Em­u­lat­ing mum on Mother’s Day

New Straits Times - - Pulse | Living -

WHEN I was a lit­tle girl, I was in awe of my mother who seemed to know ev­ery­thing — peo­ple, places and pro­to­cols. She also ap­peared to have eyes not just at the back of her head but ev­ery­where else too! She al­ways seemed to know what we were up to. She ei­ther had spies in ev­ery cor­ner of the world, or she had special an­ten­nas and com­mu­ni­cated with aliens. We were in awe of her.

She gave the im­pres­sion that she was om­nipresent and be­fore we did any­thing we weren’t sup­posed to, we’d al­ways ask each other: “What if Mak knew? If she didn’t, what if she found out later?” She was bound to, at some point or the other. There were no se­crets to be kept from her. That thought al­ways struck fear in our hearts and kept us on the straight path.

What we couldn’t fathom was how she seemed to know ev­ery­thing. She was so worldly-wise and so many peo­ple sought her coun­sel and held her opin­ions and de­ci­sions in high re­gard. She couldn’t have been much older than I am now, when I was a child. Yet I don’t feel any­thing like her nor do I com­mand that kind of author­ity. She had vi­sion and she was tena­cious. Some­how “steel mag­no­lia” comes to mind when I think of her.

My mother was strict and had no pa­tience for non­sense. I sup­pose rais­ing seven chil­dren and run­ning a house­hold filled with peo­ple, rang­ing from rel­a­tives to staff, was no mean feat. She was a hard­work­ing woman who was one of the ear­li­est cater­ers in the Klang Val­ley. She also op­er­ated two of­fice can­teens for decades un­til she could no longer cook.

In the early days while mum was still hale and hearty, I used to re­mem­ber her go­ing to the Chow Kit Road wet mar­ket to pur­chase her sup­plies. Wear­ing her waist-pouch and knee-high rub­ber boots, she never failed to greet and ban­ter with the mer­chants, bar­gain­ing for the best price.

Ev­ery­one seemed to know her. She’d point to the things she wanted, sign off in a lit­tle book, and the items would be sent to the wait­ing van. I loved the colours of the mar­ket and the fresh pro­duce. But I al­ways made such a fuss about hav­ing to scrub my feet to get rid of the muck af­ter each out­ing. Mum would just laugh it off. The day I got my own rub­ber boots as a gift from mum was like win­ning a medal of hon­our. I wore them with such pride but, most im­por­tantly, I loved wear­ing them for they pro­tected my feet from the stinky pud­dles in the mar­ket.

The ven­dors would al­ways call out to my mother: “Tengku! Apa khabar? Mari ten­gok barang kami!” (How are you? Come and see our things!) and shout their spe­cials for the day. I al­ways found this an­i­mated scene quite ex­cit­ing. The en­ergy level was high. Some­times we’d get to sam­ple the sweet­est fruits. At other times they’d share their breakfast kuih with us. We never ate full meals with them — just morsels of this and that. Mum would some­times bring food or sweets that she had made for them, es­pe­cially for the fes­tiv­i­ties.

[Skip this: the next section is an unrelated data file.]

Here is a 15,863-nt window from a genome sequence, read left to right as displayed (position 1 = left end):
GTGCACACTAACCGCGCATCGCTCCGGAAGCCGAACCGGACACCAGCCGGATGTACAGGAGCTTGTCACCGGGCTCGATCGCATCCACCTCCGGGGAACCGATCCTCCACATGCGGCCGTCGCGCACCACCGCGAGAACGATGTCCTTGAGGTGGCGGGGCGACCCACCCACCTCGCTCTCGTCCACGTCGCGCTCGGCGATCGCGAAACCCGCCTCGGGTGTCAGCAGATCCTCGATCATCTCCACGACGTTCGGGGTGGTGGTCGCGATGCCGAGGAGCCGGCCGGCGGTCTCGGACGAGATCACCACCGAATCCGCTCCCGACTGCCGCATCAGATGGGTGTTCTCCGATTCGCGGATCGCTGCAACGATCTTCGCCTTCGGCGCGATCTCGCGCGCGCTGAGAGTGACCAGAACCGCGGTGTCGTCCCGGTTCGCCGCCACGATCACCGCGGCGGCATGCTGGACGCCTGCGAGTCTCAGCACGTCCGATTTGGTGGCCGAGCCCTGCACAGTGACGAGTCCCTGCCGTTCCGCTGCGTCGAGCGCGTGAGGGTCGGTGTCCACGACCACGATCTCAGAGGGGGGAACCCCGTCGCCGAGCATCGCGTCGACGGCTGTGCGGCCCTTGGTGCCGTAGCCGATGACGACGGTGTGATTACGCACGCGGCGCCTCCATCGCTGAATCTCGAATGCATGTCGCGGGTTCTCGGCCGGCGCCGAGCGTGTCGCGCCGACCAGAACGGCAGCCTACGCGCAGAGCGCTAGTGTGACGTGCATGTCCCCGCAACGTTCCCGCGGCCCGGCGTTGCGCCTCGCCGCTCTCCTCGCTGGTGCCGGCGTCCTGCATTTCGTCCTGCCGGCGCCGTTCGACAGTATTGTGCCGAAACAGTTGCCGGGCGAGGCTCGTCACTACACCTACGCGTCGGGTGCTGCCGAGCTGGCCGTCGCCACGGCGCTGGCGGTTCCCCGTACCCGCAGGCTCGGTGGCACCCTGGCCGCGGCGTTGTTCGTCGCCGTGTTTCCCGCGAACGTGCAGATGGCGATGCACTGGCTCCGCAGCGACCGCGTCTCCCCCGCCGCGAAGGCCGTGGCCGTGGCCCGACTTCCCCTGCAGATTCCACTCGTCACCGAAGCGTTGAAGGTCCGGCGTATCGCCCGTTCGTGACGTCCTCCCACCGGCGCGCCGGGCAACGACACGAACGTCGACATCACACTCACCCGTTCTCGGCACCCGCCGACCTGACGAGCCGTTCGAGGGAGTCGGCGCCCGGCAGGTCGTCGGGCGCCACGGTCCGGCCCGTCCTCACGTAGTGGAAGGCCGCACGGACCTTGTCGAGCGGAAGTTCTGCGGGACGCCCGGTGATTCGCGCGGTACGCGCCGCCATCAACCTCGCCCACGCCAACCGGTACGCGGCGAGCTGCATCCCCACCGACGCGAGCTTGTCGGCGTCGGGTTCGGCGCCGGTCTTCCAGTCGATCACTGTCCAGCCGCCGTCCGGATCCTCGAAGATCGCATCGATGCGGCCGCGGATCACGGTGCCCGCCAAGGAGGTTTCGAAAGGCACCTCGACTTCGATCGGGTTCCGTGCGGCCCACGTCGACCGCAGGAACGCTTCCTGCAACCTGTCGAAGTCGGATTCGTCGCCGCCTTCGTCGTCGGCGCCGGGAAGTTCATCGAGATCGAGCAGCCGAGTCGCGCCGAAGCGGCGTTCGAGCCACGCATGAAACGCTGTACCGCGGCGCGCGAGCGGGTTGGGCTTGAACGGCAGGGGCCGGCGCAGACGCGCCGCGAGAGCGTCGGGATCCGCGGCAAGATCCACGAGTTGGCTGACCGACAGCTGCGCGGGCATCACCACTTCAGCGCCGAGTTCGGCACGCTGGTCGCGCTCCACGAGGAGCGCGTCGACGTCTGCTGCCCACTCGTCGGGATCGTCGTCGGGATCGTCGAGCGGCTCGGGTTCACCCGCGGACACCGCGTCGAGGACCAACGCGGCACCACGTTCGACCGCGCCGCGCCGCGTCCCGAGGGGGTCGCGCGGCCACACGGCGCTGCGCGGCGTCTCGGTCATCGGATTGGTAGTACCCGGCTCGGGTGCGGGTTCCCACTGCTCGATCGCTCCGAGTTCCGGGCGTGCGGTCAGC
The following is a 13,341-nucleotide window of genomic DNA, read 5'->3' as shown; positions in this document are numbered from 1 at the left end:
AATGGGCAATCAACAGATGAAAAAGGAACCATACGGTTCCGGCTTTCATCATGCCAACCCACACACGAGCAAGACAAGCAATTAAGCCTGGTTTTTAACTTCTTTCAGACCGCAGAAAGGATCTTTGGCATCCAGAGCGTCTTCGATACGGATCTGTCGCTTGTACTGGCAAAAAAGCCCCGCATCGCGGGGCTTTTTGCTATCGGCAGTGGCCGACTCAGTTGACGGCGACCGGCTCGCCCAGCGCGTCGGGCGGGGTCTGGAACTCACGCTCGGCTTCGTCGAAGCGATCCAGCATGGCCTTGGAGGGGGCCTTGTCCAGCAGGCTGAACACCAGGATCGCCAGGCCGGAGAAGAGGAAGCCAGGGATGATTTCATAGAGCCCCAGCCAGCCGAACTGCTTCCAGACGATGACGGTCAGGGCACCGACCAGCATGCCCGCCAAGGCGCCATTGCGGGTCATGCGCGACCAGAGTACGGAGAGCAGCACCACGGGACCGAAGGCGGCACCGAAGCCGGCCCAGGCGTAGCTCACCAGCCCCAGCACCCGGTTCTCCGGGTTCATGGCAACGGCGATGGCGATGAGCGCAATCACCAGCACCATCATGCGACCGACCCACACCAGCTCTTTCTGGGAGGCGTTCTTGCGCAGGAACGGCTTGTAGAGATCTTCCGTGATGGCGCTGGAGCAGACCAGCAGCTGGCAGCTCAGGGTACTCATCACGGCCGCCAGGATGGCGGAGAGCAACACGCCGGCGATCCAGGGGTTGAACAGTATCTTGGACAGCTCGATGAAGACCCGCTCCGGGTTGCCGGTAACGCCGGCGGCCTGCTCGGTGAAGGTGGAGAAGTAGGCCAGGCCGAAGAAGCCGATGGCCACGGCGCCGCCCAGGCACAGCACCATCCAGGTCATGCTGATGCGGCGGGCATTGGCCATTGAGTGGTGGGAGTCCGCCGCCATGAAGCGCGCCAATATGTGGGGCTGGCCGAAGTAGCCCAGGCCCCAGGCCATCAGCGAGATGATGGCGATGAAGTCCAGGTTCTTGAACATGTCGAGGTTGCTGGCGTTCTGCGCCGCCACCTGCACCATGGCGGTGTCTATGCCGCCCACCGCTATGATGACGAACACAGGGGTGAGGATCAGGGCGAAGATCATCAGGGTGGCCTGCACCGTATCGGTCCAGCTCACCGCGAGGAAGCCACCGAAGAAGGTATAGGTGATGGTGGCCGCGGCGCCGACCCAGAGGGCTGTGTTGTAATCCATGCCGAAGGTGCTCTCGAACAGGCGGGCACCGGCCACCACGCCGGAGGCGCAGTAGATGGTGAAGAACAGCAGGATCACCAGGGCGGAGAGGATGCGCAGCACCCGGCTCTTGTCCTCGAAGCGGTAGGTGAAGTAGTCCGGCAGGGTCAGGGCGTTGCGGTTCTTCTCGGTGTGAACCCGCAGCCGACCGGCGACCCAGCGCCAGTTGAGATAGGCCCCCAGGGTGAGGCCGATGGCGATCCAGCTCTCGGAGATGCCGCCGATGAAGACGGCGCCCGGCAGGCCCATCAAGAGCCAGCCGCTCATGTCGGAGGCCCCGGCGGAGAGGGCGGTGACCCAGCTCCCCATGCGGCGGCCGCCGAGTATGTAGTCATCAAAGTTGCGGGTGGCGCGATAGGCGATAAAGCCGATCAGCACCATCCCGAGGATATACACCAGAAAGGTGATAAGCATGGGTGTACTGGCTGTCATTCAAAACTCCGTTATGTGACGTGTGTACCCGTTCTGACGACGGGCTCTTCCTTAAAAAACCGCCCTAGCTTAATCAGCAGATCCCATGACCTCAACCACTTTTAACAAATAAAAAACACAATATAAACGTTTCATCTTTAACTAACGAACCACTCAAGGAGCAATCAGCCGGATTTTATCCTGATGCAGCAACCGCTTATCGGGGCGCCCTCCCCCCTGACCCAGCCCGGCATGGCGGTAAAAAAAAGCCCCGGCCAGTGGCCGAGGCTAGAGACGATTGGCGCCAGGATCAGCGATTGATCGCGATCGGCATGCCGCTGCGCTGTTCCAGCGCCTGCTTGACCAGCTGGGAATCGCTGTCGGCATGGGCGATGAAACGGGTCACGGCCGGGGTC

That was the thing about mum. She seemed to know the right thing to do at the right time. She was gra­cious and as at ease with fish­mon­gers as she was with roy­als.

It was in­grained in her to take other peo­ple’s wel­fare into ac­count. She told me that when­ever some­one vis­ited the house, she would al­ways in­quire if they had eaten. She’d say: “Even if you have noth­ing in the house, just cook some rice and fry an egg. At the very least of­fer them a drink. You never know what chal­lenges they might have faced that day.”

Over the years, mum took this one step fur­ther. It be­came im­por­tant for her to visit the sick and needy, and feed peo­ple, es­pe­cially chil­dren. When she was alive, she cared for so many peo­ple, many of whom we came to know about only af­ter her pass­ing. One by one they came, with tes­ti­monies of how mum had helped them. She was as car­ing as she was giv­ing.

While she was alive, we’d cel­e­brate Mother’s Day with food and flow­ers. She’d al­ways chide us for spend­ing money on flow­ers, protest­ing that the blooms would wilt and die in a few days. “Bukan­nya boleh makan pun!” (It’s not like you can eat these). But we could see her eyes light up as she lov­ingly cra­dled her bou­quet.

Maybe this Mother’s Day, I’ll put some yel­low roses on her grave. Mum al­ways loved them. Per­haps I’ll also cel­e­brate her mem­ory by send­ing some food over to the chil­dren who at­tend Qu­ran classes dur­ing the week­ends.

I’m nowhere near the woman my mother was but when I mimic her acts of kind­ness, I feel her spirit and love. Memories are all I have of her. Cher­ish your mum if you still have her. Keep on mak­ing memories to trea­sure and warm your heart.





Cher­ish your mum and keep on mak­ing memories to trea­sure and warm your heart.

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